Wednesday, December 27, 2006

Bishop Duncan Reflecting on Christmas Carols

After my tired ramblings about Christmas carols and how much I am loving the passing on of them to my daughter, I was blessed to find these reflections from my Bishop, Robert Duncan, in his Christmas sermon (posted on the diocese of Pittsburgh's website):

The hymns and carols of Christmas are one of the greatest treasures of Christian theology – simply stated – anywhere to be found. Over and over they capture the whole truth about Jesus and about us, about the stunning redemption God has worked through His one and only Son, and about the present and the future that God has opened to all of us willing to accept this unmerited gift.

In the culture in which I was raised I was blessed in a manner that few children are today. Over and over again I heard the carols, even the obscure ones, with all their verses and stanzas, and I came to know many of them by heart. They are my rudimentary theological foundation. When I went off to college and to life they went with me as much a part of me as my physical frame or emotional make-up, a spiritual grounding that has proved unshakeable through all the trials and challenges of human life in this world. A pastoral question that haunts me is this: How might we re-immerse ourselves and our children and our society in these carols? But that matter is for another sermon. Today – tonight – I would have us just focus on the “good news of great joy” of which the angel to the shepherds speaks. (Luke 2:10)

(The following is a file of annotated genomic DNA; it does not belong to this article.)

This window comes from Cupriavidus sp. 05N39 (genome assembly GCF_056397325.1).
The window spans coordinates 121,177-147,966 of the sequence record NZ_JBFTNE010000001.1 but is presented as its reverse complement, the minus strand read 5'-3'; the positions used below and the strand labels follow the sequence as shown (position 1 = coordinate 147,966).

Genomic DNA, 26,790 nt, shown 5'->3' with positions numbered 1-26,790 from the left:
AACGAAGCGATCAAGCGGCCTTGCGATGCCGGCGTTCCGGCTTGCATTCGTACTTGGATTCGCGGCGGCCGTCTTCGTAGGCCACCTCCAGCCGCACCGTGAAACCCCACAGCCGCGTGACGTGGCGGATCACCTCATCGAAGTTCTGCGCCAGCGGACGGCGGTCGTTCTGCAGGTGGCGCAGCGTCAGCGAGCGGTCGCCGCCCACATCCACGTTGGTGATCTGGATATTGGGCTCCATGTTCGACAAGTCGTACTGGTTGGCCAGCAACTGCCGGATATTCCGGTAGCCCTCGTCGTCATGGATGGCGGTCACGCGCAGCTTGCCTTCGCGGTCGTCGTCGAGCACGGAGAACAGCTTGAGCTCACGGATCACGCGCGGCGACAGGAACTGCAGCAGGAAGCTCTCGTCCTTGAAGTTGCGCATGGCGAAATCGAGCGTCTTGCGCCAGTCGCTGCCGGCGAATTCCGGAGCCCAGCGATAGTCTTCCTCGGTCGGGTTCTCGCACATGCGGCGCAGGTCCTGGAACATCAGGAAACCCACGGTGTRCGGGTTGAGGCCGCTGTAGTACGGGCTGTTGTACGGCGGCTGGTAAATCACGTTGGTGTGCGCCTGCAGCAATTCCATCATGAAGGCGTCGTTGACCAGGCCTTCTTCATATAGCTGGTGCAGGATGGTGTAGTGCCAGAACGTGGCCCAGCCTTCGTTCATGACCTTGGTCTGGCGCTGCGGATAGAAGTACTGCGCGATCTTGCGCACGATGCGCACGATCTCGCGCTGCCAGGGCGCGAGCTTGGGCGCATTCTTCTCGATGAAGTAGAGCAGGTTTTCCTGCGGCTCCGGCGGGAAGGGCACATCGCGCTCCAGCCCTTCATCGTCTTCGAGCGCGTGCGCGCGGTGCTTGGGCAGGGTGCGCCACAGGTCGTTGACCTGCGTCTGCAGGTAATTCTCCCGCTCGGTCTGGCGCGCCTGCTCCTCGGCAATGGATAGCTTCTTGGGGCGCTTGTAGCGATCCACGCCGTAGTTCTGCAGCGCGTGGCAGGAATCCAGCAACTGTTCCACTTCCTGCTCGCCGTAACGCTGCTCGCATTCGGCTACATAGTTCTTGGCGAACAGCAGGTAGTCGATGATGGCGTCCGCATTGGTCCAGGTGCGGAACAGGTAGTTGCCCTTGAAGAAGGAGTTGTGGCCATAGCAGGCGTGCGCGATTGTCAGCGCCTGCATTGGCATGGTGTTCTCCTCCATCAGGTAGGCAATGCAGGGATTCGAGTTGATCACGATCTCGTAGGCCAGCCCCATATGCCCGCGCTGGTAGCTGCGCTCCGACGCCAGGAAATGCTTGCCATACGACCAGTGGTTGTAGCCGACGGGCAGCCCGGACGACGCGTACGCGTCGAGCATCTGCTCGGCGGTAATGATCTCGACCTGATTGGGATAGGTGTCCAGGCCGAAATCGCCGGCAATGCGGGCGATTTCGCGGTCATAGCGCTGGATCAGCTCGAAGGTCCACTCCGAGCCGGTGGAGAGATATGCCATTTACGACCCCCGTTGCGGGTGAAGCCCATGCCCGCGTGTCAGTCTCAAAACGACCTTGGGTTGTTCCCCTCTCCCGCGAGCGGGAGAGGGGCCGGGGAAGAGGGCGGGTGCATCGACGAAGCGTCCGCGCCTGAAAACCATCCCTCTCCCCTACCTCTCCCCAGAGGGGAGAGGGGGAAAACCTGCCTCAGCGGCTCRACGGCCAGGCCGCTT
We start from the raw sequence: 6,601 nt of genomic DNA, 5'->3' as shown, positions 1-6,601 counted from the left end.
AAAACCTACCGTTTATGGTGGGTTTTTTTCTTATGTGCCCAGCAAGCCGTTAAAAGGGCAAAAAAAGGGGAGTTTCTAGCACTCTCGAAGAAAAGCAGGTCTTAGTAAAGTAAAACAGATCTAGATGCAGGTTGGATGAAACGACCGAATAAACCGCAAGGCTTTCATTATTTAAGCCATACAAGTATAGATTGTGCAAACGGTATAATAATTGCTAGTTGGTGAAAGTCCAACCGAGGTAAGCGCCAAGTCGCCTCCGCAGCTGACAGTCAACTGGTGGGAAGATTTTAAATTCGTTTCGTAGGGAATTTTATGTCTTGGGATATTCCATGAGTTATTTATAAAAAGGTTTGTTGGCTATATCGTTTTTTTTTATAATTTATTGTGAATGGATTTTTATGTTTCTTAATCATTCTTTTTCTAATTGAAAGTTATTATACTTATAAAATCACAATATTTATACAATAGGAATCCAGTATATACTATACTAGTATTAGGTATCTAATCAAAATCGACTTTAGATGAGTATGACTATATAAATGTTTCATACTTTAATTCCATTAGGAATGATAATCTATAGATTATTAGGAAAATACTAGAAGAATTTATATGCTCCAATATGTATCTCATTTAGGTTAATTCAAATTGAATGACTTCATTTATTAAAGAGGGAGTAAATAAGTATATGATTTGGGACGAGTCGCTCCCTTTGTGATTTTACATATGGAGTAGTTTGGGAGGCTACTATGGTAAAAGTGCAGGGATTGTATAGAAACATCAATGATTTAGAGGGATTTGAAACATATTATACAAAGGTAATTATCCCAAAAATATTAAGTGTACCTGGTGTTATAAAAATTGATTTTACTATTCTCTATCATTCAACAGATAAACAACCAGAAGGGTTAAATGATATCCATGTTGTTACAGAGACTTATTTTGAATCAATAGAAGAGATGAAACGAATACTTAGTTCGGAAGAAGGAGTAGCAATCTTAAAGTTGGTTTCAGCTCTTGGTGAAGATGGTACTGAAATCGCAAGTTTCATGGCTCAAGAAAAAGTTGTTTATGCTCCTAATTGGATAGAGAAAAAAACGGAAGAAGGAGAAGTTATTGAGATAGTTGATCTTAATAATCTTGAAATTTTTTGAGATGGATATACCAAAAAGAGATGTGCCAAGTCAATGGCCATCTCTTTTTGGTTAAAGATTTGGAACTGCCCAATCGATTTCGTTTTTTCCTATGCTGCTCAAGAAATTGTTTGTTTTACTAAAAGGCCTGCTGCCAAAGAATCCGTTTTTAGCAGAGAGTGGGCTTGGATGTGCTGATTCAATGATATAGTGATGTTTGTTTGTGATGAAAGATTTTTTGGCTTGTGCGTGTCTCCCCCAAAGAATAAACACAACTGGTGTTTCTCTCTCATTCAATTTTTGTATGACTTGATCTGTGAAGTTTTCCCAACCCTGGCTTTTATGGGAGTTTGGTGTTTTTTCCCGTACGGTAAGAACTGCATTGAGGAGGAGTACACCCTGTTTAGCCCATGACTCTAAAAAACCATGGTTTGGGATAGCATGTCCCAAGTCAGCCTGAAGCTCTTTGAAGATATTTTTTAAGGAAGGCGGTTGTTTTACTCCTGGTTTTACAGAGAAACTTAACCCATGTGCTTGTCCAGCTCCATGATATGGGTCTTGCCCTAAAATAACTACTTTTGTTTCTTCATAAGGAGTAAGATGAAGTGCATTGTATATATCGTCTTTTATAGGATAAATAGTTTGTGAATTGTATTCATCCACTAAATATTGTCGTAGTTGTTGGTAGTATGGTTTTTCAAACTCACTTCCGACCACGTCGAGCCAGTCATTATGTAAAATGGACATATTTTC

The rest of this brief sermon is also wonderful: he meditates on merriment and joy, the true joy of this season and the joy that only the Lord can bring to our hearts, even in the midst of real suffering. If you'd like to read it in its entirety, it can be found here: "God Rest You Merry". This is a sermon that really resonates with my own heart this season!


Erin said...

Great sermon! Of course, I can't get enough of the Christmas carols! We were visiting my uncle and his family today, and my cousin's friend, who's music director for his church, was saying that a lot of these carols have 8 to 12 verses. For most of them I've only heard four or fewer; it would be interesting to see the others!

Beth said...

It would be interesting! Check out the website I mention in my other posting -- I think it's -- they often have not only the history but many verses of various carols. Apparently a lot of the carols have appeared in more than one form over the years...makes sense, I guess.

Let's keep singing! :-)

Erin said...

Great resource! I looked through several Christmas music databases this month while trying to find "definitive" versions of certain songs, but never came across this site. Looks great! :)